Descriptive analytics is one of the four main types of data analytics, along with diagnostic, predictive, and prescriptive analytics. DA is here to help businesses interpret data and better understand changes that occurred during any specific period.
Essentially, descriptive analytics uses historical data or content to communicate what has already happened in a business. Think of it as a time machine that allows you to return to any period of time and, fortunately, analyze the past and the decisions you've made. Considered the simplest form of analytics, descriptive analytics aims to summarize findings and help companies understand the changes that have occurred in their business without making inferences or predictions from their findings. It allows businesses to acquire invaluable insight into the performance of a company by analyzing relevant data and thereby putting all the information obtained into an understandable format.
Instead of the complex calculations required in predictive and prescriptive analytics, this type of analysis uses simple calculations and statistical tools, such as arithmetic, percentages, and averages. To illustrate findings, descriptive analytics uses visual tools such as line graphs, pie charts, and bar graphs that are easily understood by a wide business audience.
The insights provided by descriptive analytics equip managers, investors, operational employees, and other stakeholders with indispensable information. It helps them make better, data-based decisions and improve business strategies, which in the end lead to optimization of the overall business performance.
As stated above, descriptive analytics uses historical data to provide insights into a company's performance. It is often considered to be the simplest form of analytics and usually serves as a starting point for particular data analysis. Predictive analytics, on the other hand, has its focus on the future and its main purpose is to provide insights into what might happen in the future.
This type of analytics is far more complex than simple descriptive analytics and requires more advanced techniques and tools to achieve its goals. Simply put, descriptive analytics states and describes the facts, while predictive analytics predicts the possible outcomes.
The first step in the descriptive analytics process is to create business metrics (e.g., year-over-year price change, month-over-month increase revenue growth, number of users, or total revenue per subscriber) that effectively evaluate business performance against business goals. Once the metrics are established, the next step is to obtain the necessary data, which must then be collected, managed, and prepared for the next step - data analysis.
Data aggregation and data mining are the two key techniques that are usually employed by descriptive analytics in its discovery of historical data. Data aggregation involves the collection and organization of data into manageable data sets, while data mining uses the created data sets to determine trends, patterns, and meaning. The information gained from these processes is then illustrated in a way that is easily understood by the target audience.
Using tools and techniques such as summary statistics, pattern tracking, clustering, and regression analysis, analysts examine the data to discover patterns and estimate performance. Finally, the results of the data analysis are presented in a comprehensive way by using visualization tools such as charts and graphs.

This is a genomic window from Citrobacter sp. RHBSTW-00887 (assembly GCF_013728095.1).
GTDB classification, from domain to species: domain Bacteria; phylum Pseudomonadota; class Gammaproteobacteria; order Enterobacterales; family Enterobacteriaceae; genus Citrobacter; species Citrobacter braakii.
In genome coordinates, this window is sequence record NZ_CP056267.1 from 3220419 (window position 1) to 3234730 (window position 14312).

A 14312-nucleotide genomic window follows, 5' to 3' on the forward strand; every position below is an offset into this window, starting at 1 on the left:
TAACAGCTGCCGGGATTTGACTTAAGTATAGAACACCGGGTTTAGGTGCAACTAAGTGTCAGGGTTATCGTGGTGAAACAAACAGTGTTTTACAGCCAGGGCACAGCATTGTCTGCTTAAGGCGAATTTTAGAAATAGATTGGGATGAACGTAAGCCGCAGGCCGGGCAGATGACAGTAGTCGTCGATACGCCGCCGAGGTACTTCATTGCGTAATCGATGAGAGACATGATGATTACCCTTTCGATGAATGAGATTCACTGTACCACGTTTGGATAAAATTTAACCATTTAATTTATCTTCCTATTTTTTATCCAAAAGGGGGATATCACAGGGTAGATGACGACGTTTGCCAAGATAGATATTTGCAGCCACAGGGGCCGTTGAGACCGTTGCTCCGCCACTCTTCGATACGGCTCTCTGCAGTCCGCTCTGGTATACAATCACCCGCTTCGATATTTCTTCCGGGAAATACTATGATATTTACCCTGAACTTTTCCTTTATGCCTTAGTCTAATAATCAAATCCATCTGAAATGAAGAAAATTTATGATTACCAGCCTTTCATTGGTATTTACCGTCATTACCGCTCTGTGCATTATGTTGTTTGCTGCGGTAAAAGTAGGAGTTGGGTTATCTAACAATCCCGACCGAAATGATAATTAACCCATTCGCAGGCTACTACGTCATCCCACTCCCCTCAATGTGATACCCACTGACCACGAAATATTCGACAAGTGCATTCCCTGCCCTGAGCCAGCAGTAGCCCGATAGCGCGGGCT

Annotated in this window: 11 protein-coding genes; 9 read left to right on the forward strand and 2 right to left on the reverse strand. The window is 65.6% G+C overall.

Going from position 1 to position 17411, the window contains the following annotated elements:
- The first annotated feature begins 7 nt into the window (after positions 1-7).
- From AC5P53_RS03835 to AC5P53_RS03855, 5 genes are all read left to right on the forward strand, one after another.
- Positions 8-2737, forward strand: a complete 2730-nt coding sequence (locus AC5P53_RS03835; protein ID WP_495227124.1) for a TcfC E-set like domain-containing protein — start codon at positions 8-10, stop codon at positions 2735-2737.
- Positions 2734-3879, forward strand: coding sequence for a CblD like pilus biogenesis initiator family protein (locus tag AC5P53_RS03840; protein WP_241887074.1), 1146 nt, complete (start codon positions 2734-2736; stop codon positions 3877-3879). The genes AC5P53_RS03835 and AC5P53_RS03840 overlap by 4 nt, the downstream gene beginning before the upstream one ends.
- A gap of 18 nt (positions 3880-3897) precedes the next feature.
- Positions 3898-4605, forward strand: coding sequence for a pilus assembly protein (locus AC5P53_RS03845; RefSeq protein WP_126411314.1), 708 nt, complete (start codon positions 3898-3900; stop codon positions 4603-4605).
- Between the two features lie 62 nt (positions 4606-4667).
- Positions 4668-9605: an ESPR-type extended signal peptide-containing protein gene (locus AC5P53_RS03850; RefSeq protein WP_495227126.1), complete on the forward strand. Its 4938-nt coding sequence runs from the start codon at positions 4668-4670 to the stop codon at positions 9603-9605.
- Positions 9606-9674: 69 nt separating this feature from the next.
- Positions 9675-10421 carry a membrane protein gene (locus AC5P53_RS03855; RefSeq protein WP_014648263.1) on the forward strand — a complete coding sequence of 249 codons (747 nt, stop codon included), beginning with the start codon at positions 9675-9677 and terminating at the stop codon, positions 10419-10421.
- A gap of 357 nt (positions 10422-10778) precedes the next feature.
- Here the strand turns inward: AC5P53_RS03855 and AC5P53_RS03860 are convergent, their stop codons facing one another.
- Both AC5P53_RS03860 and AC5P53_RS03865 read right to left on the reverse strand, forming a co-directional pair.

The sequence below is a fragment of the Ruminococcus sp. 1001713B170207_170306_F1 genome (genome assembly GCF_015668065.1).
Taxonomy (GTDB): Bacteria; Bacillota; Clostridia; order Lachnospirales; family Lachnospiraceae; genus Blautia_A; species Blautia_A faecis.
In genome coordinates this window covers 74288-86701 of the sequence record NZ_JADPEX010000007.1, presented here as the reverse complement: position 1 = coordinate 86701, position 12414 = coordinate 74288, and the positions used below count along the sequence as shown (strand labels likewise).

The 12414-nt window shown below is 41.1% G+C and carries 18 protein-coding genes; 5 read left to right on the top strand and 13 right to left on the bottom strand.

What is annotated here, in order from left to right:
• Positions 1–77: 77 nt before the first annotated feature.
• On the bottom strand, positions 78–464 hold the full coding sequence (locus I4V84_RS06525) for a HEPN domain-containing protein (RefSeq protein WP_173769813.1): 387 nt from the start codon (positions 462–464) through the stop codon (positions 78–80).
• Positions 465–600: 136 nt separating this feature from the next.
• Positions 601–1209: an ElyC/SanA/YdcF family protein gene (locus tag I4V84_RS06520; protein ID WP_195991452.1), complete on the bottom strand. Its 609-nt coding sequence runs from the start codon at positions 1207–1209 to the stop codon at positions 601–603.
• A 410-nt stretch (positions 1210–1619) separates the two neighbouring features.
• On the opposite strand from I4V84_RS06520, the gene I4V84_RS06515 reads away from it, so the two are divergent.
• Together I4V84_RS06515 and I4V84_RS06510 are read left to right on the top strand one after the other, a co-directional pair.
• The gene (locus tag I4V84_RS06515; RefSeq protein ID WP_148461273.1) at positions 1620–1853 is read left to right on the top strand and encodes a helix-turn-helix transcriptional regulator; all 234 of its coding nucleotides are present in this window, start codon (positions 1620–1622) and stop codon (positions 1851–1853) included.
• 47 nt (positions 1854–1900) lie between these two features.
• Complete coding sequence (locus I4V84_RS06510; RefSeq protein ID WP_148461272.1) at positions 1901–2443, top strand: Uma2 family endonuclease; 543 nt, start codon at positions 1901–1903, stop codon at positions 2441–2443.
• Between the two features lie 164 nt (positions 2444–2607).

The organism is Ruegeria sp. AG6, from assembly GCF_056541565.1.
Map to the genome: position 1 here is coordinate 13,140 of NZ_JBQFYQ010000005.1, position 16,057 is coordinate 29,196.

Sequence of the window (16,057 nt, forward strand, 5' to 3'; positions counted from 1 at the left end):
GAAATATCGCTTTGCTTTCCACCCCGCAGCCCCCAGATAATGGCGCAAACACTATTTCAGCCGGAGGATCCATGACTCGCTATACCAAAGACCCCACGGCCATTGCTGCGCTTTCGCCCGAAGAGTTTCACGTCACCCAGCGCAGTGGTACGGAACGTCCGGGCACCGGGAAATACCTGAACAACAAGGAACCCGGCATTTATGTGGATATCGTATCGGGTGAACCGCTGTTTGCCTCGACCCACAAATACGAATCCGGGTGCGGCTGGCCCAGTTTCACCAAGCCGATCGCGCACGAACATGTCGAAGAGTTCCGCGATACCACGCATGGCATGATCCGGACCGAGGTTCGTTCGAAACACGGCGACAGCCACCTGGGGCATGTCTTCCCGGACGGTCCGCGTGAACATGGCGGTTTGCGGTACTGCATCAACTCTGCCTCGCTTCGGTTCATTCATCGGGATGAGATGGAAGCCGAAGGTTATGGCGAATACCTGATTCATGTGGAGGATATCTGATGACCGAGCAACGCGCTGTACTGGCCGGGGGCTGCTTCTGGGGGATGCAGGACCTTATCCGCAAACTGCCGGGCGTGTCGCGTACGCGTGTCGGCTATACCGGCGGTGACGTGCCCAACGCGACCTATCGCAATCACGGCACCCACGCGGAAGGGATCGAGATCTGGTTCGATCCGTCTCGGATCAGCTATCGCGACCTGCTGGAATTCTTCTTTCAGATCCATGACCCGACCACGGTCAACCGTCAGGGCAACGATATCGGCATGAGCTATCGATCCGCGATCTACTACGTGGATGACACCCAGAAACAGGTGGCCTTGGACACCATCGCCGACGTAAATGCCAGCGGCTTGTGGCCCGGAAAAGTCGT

Below are some examples that illustrate the use of descriptive analytics:
As with any type of data analysis, the use of descriptive analytics has its advantages and disadvantages. Its simplicity, easy to use in day-to-day operations, and reliance on simple calculations and historical data make it a great asset to businesses. It offers a quick and easy way to gain insights into performance and make any necessary improvements or changes if needed.
Obviously, any business may benefit from descriptive analytics as it helps transform business data into meaningful insights that ultimately aid company leaders, managers, and operational staff make better more informed business decisions. By analyzing historical data, descriptive analytics provides a clear picture of where a business stands, measures its performance and finds out if certain goals and objectives are being met. In addition to presenting the facts, it can also reveal areas of weakness that require improvement or change.
On the other hand, descriptive analytics has its focus only on past performance and it does not attempt to look beyond the surface of the data. For further, more in-depth investigations, and more valuable insights, data analysts use diagnostic, predictive, and prescriptive analytics.
Descriptive analytics will help you get valuable information that answers the question “what happened” in terms of your company’s operations. Even though forward-looking analytics like predictive and prescriptive analytics are steadily paving their way to shape the new era of analytics, surprisingly the majority of large corporations are still relying on the old-fashioned ways of decision-making. They continue to use the analytics tools that have been in the market for decades. As much as predictive and prescriptive analytics are yet to be recognized and appreciated, it has been acknowledged that eventually it will be used on a daily basis.
Now that you’ve gained valuable insight into:
you can easily decide whether this data analytics tool is the right choice for your unique business needs. However, if your organization requires a more in-depth approach, then you should consider one of the more advanced forms of data analytics to meet your specific needs.
Published on May 24, 2021
WRITTEN BYWhatagraph team
The Whatagraph blog team produces high-quality content on all things marketing: industry updates, how-to guides, and case studies.
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